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FLUSHING MEADOWS, New York — Tennis fashion has taken many strange twists and turns over the history of the sport, but it’s pretty safe to say that St. Helena twins Allura and Maribella Zamarripa may have done something unprecedented with their sartorial choice Tuesday.

Playing in a first-round doubles match in the junior girls event at the U.S. Open, 17-year-olds Allura and Maribella each took the court Tuesday night wearing two different colored sneakers.

Allura wore a black Nike tennis shoe on her left foot, and a white one on her right foot. Maribella, the younger sister by five minutes, did the opposite.

It made for a stunning visual effect, even if it didn’t help lead to victory. After getting a wild card from the United States Tennis Association into the draw, the Zamarripas lost their opening match at the Billie Jean King National Tennis Center, 7-5, 5-7, (10-2) to Joanna Garland of Taipei and Mananchaya Sawangkaew of Thailand.

“It was just something our dad had been asking us to do for fun and to be different, and we just started doing it at a few of our last tournaments,” Allura said. “Everybody loved it the first time we did it, so we figured why not do it for the Open?”

Allura, who reached the second round in the singles draw before losing earlier on Tuesday, may have suffered more than just a defeat. Early in the doubles match she said she “stepped wrong” with her right foot and injured her Achilles, and she was in significant pain during and after the match.

On Wednesday their father, Dave Zamarripa, said Allura woke up in a lot of pain and was going to have further tests on the Achilles.

“It just felt like it got lit on fire,” Allura said. “I couldn’t really serve and had a lot of trouble pushing off. It’s disappointing, but we had such a great experience here.

“I feel like if we played five percent better, we’d have won.”

Despite losing their first match, the girls said they were thrilled to get to experience New York, and a Grand Slam tournament, for the first time. After traveling the globe and playing mostly lower-level professional tournaments the past year, Alurra and Maribella weren’t sure they’d be invited to play here. They’ve mostly bypassed the USTA junior circuit so they didn’t accrue juniors ranking points that would qualify them to play at the U.S. Open.

But their results in the past 12 months have been outstanding; the twins have won three International Tennis Federation (ITF) $15,000 events, in Wesley Chapel, Fla., Orlando, Fla. and Bogota, Colombia, and the USTA noticed.

“They’ve really taken a step forward and they’ve gained so much confidence at these pro events, and confidence is so huge,” said Dave Zamarripa, their primary coach and a teaching pro in St. Helena. “Culturally and tennis-wise, all the travel has been great.”

Dave, who said he takes turns with wife Mitzi in shepherding the kids to tournaments, said the twin chemistry the girls have has always been there, but their tennis game is now being helped as well.

“Alurra has moved ahead a tiny bit in singles, because she’s a lefty and that’s a bit of an advantage in tennis,” he said. “But in doubles they’re really getting stronger.”

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Born in Hawaii but moving to St. Helena when they were young, Alurra and Maribella took to tennis immediately, and led by Dave and now assisted by Berkeley-based coach Rosie Bareis, they rapidly became good players.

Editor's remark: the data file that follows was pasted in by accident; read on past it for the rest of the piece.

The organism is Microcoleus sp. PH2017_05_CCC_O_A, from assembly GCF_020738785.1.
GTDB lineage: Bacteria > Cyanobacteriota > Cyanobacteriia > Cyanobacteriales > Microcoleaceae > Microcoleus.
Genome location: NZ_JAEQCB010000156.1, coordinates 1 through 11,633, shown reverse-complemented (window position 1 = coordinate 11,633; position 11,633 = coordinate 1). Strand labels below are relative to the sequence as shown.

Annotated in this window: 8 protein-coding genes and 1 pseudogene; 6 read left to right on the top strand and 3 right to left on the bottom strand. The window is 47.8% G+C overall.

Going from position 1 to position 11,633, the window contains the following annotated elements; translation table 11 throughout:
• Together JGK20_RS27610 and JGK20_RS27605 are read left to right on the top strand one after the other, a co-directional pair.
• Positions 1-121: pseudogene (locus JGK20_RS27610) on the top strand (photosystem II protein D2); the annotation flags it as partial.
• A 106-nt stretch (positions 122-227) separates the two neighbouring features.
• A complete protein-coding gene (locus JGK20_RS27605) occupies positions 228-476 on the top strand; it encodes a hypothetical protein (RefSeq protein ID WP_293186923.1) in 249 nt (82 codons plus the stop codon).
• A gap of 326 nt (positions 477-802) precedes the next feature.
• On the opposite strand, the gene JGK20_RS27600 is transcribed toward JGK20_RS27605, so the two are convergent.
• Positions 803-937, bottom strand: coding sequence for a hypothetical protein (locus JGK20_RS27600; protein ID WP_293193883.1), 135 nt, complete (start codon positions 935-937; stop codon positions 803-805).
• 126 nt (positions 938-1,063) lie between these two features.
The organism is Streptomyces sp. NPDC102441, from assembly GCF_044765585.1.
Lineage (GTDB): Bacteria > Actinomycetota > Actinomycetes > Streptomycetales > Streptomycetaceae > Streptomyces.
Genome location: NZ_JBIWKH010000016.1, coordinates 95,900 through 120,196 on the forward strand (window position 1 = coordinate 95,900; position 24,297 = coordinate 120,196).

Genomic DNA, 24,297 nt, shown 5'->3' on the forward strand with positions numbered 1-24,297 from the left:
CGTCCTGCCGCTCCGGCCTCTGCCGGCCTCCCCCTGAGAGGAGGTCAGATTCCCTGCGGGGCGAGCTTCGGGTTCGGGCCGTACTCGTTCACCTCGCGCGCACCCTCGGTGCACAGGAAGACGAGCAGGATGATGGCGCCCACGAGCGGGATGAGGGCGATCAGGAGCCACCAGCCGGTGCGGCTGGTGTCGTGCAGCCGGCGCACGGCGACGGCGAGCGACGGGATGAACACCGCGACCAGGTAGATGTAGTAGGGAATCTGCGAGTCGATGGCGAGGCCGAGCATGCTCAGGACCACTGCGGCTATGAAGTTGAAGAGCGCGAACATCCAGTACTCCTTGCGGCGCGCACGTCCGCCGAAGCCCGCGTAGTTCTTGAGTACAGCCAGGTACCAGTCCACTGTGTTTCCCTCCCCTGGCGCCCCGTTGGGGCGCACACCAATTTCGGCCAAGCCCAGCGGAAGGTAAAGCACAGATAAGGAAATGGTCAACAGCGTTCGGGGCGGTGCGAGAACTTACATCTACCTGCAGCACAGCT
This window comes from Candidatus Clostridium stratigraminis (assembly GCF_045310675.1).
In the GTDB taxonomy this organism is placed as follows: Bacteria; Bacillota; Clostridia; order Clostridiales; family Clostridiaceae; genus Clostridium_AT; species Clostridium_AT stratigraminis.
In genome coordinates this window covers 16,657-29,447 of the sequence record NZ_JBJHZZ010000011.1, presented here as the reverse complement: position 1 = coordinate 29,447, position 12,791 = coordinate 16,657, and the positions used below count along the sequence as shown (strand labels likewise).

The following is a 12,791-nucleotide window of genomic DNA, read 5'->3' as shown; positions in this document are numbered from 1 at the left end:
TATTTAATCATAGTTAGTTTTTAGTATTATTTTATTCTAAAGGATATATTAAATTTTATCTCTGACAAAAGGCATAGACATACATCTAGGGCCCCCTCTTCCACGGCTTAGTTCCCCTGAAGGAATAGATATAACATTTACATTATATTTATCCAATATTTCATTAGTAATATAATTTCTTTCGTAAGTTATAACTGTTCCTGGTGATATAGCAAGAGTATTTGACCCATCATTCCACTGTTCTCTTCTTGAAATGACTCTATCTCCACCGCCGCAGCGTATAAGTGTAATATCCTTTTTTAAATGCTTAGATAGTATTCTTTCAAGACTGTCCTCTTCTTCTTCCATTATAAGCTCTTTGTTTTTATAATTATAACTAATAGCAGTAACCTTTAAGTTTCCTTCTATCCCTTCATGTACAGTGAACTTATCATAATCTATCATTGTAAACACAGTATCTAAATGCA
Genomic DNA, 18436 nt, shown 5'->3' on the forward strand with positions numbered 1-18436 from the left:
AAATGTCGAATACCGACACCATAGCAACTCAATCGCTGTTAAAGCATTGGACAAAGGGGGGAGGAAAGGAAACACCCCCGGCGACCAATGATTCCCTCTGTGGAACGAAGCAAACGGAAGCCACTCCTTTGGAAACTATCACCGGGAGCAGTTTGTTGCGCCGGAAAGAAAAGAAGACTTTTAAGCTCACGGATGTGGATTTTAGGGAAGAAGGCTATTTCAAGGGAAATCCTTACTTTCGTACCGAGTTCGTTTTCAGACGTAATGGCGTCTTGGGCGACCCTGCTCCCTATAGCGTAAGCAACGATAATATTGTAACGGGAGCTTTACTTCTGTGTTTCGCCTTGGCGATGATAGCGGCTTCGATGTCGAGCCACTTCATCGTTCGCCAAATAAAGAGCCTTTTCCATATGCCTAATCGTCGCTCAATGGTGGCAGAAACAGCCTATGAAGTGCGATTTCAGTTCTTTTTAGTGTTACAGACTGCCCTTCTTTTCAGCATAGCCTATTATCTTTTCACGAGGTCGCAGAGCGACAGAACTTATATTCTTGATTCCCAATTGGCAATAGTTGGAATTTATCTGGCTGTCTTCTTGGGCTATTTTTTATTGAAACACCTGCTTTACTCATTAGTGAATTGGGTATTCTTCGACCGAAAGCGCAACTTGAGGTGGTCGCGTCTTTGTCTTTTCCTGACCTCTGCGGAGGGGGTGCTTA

They’re currently going to an online high school, enabling them to focus on tennis more, and their success has attracted a lot of attention from colleges.

UCLA, Pepperdine, Stanford, USC, Duke and Princeton have all been in contact with the twins.

But whether they’ll go to college or turn pro right away has been the subject of some sisterly conflict.

“Allura has always wanted to go pro right away but the problem is,” Mirabella said, staring at her sister intently, “if she does and gets injured she has nothing to fall back on. It just doesn’t really make sense, because if something happens and you’re not successful, you need a backup plan. Which is why we’re going to go to college first. Right, Alurra?”

Mirabella’s twin rolls her eyes and then smiles.

“Yes, I’m conceding, fine, we’ll go to college for a year or two, then see what happens,” Alurra said with a sigh.

If they go to Stanford, they’d be following in the footsteps of the most famous twin doubles team in tennis history: The Bryan brothers, Mike and Bob. Like the Zamarripa girls, one is a lefty while the other is a righty, and they’re also from California. The Bryans have won 16 Grand Slam titles.

“We’ve met them a few times and of course they’re our idols,” Maribella said. “We didn’t have a full-on conversation with them, but they were really nice.”

Maribella said that the New York City experience has been “amazing” and that the girls got to do some sightseeing, in Central Park and at the Empire State Building.

And being around a Grand Slam tournament has also been eye-opening.

“Watching other players, how they prepare, it’s very different from my preparation,” Allura said. “There are definitely things I’ll do differently now, and things I’ll think about, being around this amazing place and this amazing tournament.”

“This was such a great opportunity for us, and just so much fun,” Mirabella said. “I would love to play more Slams.”

And if they do, you can bet they’ll be wearing two different-colored shoes, too.

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